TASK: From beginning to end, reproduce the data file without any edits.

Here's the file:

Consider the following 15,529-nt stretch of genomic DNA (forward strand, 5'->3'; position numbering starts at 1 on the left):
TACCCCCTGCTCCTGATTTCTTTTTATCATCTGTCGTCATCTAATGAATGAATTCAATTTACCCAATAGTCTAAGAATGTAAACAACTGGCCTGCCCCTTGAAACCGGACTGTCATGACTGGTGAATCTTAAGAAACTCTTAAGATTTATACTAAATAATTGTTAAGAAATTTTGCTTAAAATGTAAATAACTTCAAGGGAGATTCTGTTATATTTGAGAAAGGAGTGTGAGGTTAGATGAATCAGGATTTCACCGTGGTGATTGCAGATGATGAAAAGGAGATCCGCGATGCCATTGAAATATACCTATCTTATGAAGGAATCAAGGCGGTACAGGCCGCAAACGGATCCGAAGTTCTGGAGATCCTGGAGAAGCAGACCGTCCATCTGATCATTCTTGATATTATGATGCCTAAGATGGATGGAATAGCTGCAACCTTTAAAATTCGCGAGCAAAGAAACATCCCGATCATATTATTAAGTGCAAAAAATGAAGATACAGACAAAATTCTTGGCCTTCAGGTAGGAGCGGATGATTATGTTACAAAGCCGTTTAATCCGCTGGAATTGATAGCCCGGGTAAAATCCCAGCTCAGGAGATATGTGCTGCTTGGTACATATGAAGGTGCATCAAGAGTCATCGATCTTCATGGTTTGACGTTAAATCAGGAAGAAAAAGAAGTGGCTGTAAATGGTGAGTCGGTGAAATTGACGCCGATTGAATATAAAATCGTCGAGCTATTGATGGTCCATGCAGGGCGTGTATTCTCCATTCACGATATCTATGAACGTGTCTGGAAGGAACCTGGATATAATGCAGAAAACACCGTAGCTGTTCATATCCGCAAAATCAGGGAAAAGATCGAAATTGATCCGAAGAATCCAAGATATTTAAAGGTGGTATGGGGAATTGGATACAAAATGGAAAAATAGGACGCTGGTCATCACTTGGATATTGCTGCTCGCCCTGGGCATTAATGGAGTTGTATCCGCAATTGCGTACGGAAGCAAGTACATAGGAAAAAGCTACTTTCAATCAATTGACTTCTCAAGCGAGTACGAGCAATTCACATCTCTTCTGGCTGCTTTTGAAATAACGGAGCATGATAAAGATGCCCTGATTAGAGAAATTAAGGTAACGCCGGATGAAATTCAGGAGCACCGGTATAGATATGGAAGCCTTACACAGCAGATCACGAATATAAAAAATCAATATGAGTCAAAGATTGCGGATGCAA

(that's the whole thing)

Consider the following 15,529-nt stretch of genomic DNA (forward strand, 5'->3'; position numbering starts at 1 on the left):
TACCCCCTGCTCCTGATTTCTTTTTATCATCTGTCGTCATCTAATGAATGAATTCAATTTACCCAATAGTCTAAGAATGTAAACAACTGGCCTGCCCCTTGAAACCGGACTGTCATGACTGGTGAATCTTAAGAAACTCTTAAGATTTATACTAAATAATTGTTAAGAAATTTTGCTTAAAATGTAAATAACTTCAAGGGAGATTCTGTTATATTTGAGAAAGGAGTGTGAGGTTAGATGAATCAGGATTTCACCGTGGTGATTGCAGATGATGAAAAGGAGATCCGCGATGCCATTGAAATATACCTATCTTATGAAGGAATCAAGGCGGTACAGGCCGCAAACGGATCCGAAGTTCTGGAGATCCTGGAGAAGCAGACCGTCCATCTGATCATTCTTGATATTATGATGCCTAAGATGGATGGAATAGCTGCAACCTTTAAAATTCGCGAGCAAAGAAACATCCCGATCATATTATTAAGTGCAAAAAATGAAGATACAGACAAAATTCTTGGCCTTCAGGTAGGAGCGGATGATTATGTTACAAAGCCGTTTAATCCGCTGGAATTGATAGCCCGGGTAAAATCCCAGCTCAGGAGATATGTGCTGCTTGGTACATATGAAGGTGCATCAAGAGTCATCGATCTTCATGGTTTGACGTTAAATCAGGAAGAAAAAGAAGTGGCTGTAAATGGTGAGTCGGTGAAATTGACGCCGATTGAATATAAAATCGTCGAGCTATTGATGGTCCATGCAGGGCGTGTATTCTCCATTCACGATATCTATGAACGTGTCTGGAAGGAACCTGGATATAATGCAGAAAACACCGTAGCTGTTCATATCCGCAAAATCAGGGAAAAGATCGAAATTGATCCGAAGAATCCAAGATATTTAAAGGTGGTATGGGGAATTGGATACAAAATGGAAAAATAGGACGCTGGTCATCACTTGGATATTGCTGCTCGCCCTGGGCATTAATGGAGTTGTATCCGCAATTGCGTACGGAAGCAAGTACATAGGAAAAAGCTACTTTCAATCAATTGACTTCTCAAGCGAGTACGAGCAATTCACATCTCTTCTGGCTGCTTTTGAAATAACGGAGCATGATAAAGATGCCCTGATTAGAGAAATTAAGGTAACGCCGGATGAAATTCAGGAGCACCGGTATAGATATGGAAGCCTTACACAGCAGATCACGAATATAAAAAATCAATATGAGTCAAAGATTGCGGATGCAA